No. of animals per sex per dose:
5
Control animals:
yes, concurrent no treatment
Details on study design:
- Dose selection rationale:

EXPOSURE LEVEL JUSTIFICATION
A concentration of 300 mg/m³ would correlate to a dose of approximately 60 mg/kg/day and would therefore lie by a factor of 5 to 6 beneath the LD50 (i.v.) of 340 mg/kg. This measurement is based on a rat of 200 grams body weight, 6 hour exposure, a respiratory minute volume of
0.11 liters and deposition and resorption rate of 100%. According to experimental data published in the literature, the respiratory minute volume
of the rat, however, has to be considered as about 50% higher than that based on the Guyton-calculation (Guyton, 1947). Since consideration has
to be given to not only the dose deposited and absorbed in the lung but also the substance which is taken in by oral route, a 100% deposition rate, and for safety reasons, a 100% resorption rate, should be assumed. Therefore, a daily dose of 90 mg/kg/day would result from a concentration of 300 mg/m³ Even though this is only a factor of approximately 4 beneath the LD50 (i.v.) of 340 mg/kg/day, the Sponsor suggests the high
concentration to be 300 mg/m³, because by the assumption of a 100% deposition and retention rate, a safety-factor has been considered. The
medium and low concentrations should be 60 and 12 mg/m³.

Observations and examinations performed and frequency:
CAGE SIDE OBSERVATIONS: Yes
- Time schedule: Twice daily, once in the morning and once in the afternoon
- Cage side observations: mortality, general appearance and signs of severe toxic or pharmacologica effects, especially concerning the functional
indicators of a degeneration of peripheral nerves.


DETAILED CLINICAL OBSERVATIONS: Yes
- Time schedule: Twice pretest and weekly thereafter.

All visible animals were observed as a group at least once during each exposure.
Detailed Physical Examinations
Each animal was removed from its cage and examined. The results of the physical examinations were individually recorded. Examinations
included observations of general condition, skin and fur, eyes, nose, oral cavity, abdomen and external genitalia as well as evaluations of
respiration, and palpation for tissue masses.


BODY WEIGHT: Yes
- Time schedule for examinations: : Twice pretest and weekly thereafter.


FOOD CONSUMPTION:
- Method
Feed was available without restriction 7 days/week. Animals were presented with full feeders weighing 570 grams (includes weight of feed, jar and lid). After the measurement period, feeders were reweighed using a Sartorius Universal Electronic Toploading Balance, Model U3600 (Sartorius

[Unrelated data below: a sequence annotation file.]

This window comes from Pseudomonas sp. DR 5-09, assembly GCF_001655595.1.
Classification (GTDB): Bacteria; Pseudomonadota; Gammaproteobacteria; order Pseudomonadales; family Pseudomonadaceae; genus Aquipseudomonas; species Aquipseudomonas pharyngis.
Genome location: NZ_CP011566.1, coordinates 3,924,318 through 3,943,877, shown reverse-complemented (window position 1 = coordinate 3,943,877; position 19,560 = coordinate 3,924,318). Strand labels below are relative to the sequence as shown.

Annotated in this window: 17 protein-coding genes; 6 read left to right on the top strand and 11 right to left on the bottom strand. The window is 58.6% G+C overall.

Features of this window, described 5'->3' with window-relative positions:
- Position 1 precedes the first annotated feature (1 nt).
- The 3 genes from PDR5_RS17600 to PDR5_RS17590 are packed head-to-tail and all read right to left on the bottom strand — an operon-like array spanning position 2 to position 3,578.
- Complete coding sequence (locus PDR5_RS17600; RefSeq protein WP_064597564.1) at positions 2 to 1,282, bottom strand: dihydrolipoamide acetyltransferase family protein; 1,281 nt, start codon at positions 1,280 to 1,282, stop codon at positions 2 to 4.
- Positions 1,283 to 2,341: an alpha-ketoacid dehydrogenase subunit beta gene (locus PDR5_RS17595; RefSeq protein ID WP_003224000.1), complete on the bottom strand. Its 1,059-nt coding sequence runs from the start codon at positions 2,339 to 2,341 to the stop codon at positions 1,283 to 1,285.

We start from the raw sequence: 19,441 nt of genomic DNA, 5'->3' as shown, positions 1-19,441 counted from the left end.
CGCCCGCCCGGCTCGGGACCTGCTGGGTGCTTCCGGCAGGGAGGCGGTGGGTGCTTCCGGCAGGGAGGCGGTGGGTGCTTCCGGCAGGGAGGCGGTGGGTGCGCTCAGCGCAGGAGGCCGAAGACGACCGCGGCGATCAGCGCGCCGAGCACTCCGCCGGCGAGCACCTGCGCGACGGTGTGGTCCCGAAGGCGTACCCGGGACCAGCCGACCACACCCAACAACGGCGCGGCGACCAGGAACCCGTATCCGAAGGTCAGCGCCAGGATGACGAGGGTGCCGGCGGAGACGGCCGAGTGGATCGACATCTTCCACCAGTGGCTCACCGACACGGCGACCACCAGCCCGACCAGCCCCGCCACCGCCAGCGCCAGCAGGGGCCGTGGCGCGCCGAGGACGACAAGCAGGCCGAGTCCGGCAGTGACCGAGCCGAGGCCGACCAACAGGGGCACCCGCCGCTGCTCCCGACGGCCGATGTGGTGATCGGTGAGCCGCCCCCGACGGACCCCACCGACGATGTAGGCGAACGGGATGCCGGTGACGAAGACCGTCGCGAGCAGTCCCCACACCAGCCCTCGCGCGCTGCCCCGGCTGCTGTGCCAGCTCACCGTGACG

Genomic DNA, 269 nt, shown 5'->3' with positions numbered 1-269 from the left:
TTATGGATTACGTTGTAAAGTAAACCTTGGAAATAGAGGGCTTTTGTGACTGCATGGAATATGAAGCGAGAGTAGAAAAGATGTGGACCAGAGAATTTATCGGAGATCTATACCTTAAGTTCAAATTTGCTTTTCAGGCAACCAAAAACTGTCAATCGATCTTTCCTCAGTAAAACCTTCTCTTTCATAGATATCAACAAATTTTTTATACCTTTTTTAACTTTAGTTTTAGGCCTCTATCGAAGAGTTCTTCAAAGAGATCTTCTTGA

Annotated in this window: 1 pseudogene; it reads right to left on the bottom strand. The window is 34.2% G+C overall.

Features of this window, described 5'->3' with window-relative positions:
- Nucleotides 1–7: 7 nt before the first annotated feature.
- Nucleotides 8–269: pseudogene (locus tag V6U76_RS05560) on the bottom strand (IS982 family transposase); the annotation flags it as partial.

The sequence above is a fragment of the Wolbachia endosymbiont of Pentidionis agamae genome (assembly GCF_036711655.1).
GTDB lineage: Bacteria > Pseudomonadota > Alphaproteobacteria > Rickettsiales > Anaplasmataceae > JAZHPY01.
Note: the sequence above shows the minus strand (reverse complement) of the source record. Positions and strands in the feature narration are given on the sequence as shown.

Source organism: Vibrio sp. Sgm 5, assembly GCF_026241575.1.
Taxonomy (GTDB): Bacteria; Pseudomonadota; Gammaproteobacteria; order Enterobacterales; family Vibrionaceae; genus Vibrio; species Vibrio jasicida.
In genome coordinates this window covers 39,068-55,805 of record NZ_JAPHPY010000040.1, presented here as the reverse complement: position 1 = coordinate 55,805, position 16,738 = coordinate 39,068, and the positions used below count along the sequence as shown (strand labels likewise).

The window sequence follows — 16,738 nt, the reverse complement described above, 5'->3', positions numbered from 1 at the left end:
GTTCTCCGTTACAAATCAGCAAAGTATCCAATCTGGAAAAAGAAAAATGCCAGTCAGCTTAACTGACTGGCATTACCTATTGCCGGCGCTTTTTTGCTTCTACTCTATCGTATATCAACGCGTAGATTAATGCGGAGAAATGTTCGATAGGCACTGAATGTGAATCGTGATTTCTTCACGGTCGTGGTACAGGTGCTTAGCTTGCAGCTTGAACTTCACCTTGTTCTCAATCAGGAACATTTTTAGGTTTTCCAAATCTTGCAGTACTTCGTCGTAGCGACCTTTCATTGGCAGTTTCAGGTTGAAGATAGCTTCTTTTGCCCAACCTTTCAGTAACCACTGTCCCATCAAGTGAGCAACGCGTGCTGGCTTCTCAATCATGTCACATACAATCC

Corporation, Edgewood, New York) and the resulting weight was subtracted from the full feeder weight to obtain the grams consumed per animal.
- Frequency: Weekly, beginning one week prior to treatment.
- Calculation
grams of food consumed/kilogram of body weight/day (g/kg/ day)=

grams of food consumed
----------------------- divided # days (a)
body weight (kg) (b)

(a) Pretest measurement interval was 4 days; study period interval was 6 days.
(b) The average of the current and previous weight was used


FOOD EFFICIENCY:
- Body weight gain in kg/food consumption in kg per unit time X 100 calculated as time-weighted averages from the consumption and body weight gain data: No


WATER CONSUMPTION: Yes
- Time schedule for examinations: Pretest and weekly thereafter.


GRIP STRENGTH: Yes
- Time schedule for examinations: pretest and Test Day 14:


POSTMORTEM
NECROPSY INFORMATION
Method of Euthanasia

Exsanguination via the abdominal aorta following carbon dioxide
inhalation.

- Necropsy Interval
Termination: Test Day 15
- Number of Animals
Termination: 5 animals/group

Necropsy Order
One rat each was selected from the control, high-, mid- and low exposure level groups and necropsied in that order. This sequence was repeated
with additional rats until all animals had been
selected/necropsied.

MACROSCOPIC EXAMINATIONS
Complete macroscopic postmortem examinations were performed on all animals killed at a scheduled sacrifice interval immediately after death.
All abnormal observations were recorded. The macroscopic postmortem examination included examination of the external surface and all
orifices; the external surfaces of the brain and spinal cord; the organs and tissues of the cranial, thoracic, abdominal and pelvic cavities and neck;
and the remainder of the carcass.

ORGAN WEIGHTS
Brains and testes (with epididymides) were weighed for all animals at the scheduled sacrifice interval using a Mettler AK-160 (Mettler Instrument
Corporation, Hightstown, New Jersey). Prior to weighing, the organs were carefully dissected and properly trimmed to remove adipose and other
contiguous tissues in a uniform manner. Organs were weighed as soon as possible after dissection in order to avoid drying. Paired organs were
weighed together.

TISSUES PRESERVED AND EXAMINED HISTOPATHOLOGICALLY
The following tissues adrenal glands, brain, heart, kidneys, larynx, liver, lungs, nasopharygeal tissues, nerves, spleen, testes with epididymides and trachea were obtained at the scheduled sacrifice interval and preserved for all animals. In addition, slides of the indicated
tissues were prepared and examined microscopically for all animals in the control, mid and high-exposure groups. Any abnormalities not noted
during macroscopic examinations which were seen during microscopic examinations were recorded. Histopathological observations were recorded
as direct computer entry by the pathologist using the Xybion computer system. Microscopic data for individual animals were reviewed by the
pathologist for consistency following completion of slide reading, individual slides were reread when necessary and appropriate edits were made.
Statistics:
METHOD OF ANALYSIS
Mean values of all dose groups were compared to the mean value for the control group at each time interval.

Multiple Group Analysis
Statistical evaluation of equality of means was made by the appropriate one way analysis of variance technique, followed by a multiple comparison